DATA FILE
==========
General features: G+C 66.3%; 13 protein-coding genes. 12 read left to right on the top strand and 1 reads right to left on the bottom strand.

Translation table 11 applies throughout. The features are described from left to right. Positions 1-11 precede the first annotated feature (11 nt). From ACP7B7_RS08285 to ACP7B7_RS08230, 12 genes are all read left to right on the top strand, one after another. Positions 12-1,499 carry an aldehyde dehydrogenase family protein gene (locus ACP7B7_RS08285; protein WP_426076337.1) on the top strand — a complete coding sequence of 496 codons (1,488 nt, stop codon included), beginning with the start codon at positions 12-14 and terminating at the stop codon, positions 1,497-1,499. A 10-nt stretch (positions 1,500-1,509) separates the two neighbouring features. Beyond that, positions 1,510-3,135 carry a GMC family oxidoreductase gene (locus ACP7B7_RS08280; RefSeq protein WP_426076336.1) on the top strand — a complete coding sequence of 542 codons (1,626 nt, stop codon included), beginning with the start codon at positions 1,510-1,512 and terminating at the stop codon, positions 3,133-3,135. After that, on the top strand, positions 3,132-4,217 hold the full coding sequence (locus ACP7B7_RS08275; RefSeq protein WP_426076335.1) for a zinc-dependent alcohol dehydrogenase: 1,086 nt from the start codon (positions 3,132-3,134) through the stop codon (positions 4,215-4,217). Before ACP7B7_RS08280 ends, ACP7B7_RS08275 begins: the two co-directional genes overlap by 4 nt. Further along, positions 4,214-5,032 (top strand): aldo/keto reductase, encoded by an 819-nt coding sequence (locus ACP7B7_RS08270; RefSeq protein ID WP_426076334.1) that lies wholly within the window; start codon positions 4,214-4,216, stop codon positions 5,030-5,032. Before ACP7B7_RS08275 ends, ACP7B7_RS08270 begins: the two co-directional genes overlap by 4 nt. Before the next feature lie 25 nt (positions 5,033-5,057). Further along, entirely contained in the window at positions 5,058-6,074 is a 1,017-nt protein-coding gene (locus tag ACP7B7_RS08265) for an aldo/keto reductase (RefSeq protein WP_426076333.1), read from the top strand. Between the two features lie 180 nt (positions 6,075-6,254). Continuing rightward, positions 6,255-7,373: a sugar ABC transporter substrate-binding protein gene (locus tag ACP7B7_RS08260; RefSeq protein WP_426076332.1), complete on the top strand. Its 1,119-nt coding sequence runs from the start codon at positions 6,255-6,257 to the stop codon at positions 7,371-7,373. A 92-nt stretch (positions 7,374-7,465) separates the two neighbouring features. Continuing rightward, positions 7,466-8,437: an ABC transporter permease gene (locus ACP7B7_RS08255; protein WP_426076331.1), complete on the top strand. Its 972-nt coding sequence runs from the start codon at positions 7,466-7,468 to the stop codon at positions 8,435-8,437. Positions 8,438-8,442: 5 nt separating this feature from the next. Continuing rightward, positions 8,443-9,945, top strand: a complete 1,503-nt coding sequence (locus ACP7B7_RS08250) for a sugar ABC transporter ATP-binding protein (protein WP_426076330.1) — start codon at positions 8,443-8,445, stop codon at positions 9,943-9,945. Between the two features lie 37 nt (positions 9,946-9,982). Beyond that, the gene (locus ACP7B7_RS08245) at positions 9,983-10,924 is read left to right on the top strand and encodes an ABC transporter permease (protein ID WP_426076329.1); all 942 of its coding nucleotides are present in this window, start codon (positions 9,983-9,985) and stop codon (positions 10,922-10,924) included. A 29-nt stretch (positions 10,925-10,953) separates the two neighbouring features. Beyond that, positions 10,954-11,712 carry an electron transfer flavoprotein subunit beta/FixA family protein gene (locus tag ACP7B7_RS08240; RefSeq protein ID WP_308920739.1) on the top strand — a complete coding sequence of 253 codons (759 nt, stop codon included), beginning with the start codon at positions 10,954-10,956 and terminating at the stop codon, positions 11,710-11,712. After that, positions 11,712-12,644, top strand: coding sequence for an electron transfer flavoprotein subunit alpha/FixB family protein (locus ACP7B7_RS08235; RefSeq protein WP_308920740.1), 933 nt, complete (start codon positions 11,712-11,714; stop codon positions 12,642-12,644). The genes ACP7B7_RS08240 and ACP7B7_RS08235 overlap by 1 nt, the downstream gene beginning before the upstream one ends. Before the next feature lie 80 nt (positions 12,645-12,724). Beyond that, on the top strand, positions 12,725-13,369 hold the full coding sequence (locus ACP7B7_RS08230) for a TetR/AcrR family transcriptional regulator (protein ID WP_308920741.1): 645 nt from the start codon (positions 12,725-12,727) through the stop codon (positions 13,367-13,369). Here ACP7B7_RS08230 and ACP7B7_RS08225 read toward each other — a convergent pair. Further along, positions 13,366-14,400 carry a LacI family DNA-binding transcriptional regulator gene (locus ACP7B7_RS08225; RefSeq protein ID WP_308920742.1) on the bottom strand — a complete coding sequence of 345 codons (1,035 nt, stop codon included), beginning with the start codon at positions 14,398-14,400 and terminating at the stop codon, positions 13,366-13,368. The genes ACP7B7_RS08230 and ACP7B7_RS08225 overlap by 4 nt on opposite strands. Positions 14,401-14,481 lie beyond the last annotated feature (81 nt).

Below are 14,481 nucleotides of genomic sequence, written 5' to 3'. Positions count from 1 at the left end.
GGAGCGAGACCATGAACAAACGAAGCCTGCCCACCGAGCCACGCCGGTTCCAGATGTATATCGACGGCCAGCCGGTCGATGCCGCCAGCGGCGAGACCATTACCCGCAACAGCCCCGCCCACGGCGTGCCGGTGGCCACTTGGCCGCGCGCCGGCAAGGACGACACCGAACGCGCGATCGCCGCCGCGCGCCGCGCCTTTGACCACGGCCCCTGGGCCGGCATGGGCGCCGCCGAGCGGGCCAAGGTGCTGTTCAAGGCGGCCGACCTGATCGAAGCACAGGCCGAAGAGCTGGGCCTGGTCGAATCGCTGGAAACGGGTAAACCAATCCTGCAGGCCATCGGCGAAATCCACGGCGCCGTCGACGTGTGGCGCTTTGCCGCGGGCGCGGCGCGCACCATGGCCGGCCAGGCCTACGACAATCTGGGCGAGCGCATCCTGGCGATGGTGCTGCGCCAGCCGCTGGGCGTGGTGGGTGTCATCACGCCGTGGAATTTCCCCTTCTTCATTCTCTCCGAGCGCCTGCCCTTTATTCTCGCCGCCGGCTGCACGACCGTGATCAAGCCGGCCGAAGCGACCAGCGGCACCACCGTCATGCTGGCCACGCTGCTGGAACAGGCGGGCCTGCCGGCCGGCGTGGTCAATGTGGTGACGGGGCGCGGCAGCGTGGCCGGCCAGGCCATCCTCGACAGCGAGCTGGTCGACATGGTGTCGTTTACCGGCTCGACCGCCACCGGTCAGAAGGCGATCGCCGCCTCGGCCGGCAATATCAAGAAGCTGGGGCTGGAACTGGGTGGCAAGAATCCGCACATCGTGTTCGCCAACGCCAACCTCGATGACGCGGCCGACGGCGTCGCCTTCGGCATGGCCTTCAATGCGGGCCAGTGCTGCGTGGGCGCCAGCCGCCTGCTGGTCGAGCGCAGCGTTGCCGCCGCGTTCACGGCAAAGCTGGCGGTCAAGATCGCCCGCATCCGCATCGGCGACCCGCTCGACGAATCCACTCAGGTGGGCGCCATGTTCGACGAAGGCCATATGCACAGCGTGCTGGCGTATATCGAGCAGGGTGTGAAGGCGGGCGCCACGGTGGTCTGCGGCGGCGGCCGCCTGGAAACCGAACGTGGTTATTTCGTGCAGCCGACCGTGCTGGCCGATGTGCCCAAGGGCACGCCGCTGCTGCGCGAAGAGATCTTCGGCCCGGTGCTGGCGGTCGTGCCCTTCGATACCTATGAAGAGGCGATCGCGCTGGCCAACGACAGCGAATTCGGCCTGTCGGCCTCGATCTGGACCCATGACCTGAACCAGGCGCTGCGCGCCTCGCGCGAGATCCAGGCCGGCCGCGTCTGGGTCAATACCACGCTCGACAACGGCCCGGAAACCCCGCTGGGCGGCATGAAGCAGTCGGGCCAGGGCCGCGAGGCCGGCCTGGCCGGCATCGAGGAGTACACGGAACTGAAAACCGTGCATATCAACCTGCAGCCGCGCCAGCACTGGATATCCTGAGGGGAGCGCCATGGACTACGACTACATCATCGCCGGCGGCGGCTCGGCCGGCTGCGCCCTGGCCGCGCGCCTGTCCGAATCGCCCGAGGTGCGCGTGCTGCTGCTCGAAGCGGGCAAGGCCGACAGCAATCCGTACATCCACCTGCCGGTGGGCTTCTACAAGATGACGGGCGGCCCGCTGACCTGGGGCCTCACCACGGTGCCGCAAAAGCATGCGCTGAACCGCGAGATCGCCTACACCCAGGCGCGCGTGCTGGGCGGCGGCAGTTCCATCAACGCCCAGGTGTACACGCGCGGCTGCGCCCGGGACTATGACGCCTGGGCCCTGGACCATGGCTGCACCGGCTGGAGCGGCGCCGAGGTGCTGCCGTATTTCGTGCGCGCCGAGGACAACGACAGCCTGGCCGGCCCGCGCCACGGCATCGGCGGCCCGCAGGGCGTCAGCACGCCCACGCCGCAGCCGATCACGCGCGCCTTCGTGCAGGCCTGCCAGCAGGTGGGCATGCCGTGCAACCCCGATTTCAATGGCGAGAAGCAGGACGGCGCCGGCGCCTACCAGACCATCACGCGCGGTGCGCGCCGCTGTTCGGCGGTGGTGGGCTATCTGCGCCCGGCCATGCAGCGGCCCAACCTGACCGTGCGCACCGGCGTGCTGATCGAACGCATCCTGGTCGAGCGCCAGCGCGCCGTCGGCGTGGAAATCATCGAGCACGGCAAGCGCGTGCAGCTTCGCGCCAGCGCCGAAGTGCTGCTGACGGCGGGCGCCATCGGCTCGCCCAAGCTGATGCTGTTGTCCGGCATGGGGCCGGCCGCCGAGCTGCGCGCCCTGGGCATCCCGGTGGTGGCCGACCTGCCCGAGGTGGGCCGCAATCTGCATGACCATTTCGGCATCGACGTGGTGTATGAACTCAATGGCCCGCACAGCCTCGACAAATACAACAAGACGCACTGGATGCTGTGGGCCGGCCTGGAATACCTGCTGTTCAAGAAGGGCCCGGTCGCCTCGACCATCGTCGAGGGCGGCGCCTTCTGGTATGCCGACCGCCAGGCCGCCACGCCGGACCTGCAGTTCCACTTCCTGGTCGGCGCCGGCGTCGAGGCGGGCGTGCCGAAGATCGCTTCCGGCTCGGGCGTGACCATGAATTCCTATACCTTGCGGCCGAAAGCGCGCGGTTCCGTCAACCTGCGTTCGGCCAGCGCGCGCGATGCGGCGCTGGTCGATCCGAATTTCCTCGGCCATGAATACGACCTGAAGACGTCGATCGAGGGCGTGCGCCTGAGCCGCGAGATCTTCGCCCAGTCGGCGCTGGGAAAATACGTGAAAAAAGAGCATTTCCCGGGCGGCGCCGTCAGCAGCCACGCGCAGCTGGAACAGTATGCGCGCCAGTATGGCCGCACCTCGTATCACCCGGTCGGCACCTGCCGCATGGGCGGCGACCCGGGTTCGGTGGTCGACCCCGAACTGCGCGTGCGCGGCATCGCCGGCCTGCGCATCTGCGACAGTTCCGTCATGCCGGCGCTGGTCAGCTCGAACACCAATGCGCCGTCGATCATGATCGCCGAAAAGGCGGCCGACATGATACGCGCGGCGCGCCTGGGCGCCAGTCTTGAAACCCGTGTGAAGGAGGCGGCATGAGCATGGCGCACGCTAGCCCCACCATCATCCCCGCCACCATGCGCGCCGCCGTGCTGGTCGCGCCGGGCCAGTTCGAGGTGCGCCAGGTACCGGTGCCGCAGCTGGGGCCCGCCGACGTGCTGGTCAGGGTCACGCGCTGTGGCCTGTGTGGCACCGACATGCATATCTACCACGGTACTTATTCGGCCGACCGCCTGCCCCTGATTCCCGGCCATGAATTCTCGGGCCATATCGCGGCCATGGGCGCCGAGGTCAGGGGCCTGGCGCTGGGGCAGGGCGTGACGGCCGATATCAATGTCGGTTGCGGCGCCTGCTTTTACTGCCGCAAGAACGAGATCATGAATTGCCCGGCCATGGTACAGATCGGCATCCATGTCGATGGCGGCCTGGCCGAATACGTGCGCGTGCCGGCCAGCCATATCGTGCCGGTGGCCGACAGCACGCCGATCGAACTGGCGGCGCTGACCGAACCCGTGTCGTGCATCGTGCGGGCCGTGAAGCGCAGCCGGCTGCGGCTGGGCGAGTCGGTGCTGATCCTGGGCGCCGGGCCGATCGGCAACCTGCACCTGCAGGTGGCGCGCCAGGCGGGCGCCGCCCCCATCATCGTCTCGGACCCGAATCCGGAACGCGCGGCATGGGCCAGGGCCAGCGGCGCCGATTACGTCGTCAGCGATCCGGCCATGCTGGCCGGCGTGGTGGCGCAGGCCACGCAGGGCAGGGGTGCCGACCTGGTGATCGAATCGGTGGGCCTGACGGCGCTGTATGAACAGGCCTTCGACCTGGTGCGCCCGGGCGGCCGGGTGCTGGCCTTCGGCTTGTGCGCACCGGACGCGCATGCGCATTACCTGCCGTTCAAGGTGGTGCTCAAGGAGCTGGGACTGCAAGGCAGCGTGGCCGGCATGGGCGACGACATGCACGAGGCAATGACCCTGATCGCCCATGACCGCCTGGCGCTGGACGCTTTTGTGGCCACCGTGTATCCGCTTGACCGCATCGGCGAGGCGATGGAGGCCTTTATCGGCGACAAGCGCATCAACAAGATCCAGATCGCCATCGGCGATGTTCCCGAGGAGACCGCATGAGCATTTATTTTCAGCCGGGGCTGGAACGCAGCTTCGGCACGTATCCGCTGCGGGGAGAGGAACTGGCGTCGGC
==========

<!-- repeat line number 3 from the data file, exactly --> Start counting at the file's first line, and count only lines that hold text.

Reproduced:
Below are 14,481 nucleotides of genomic sequence, written 5' to 3'. Positions count from 1 at the left end.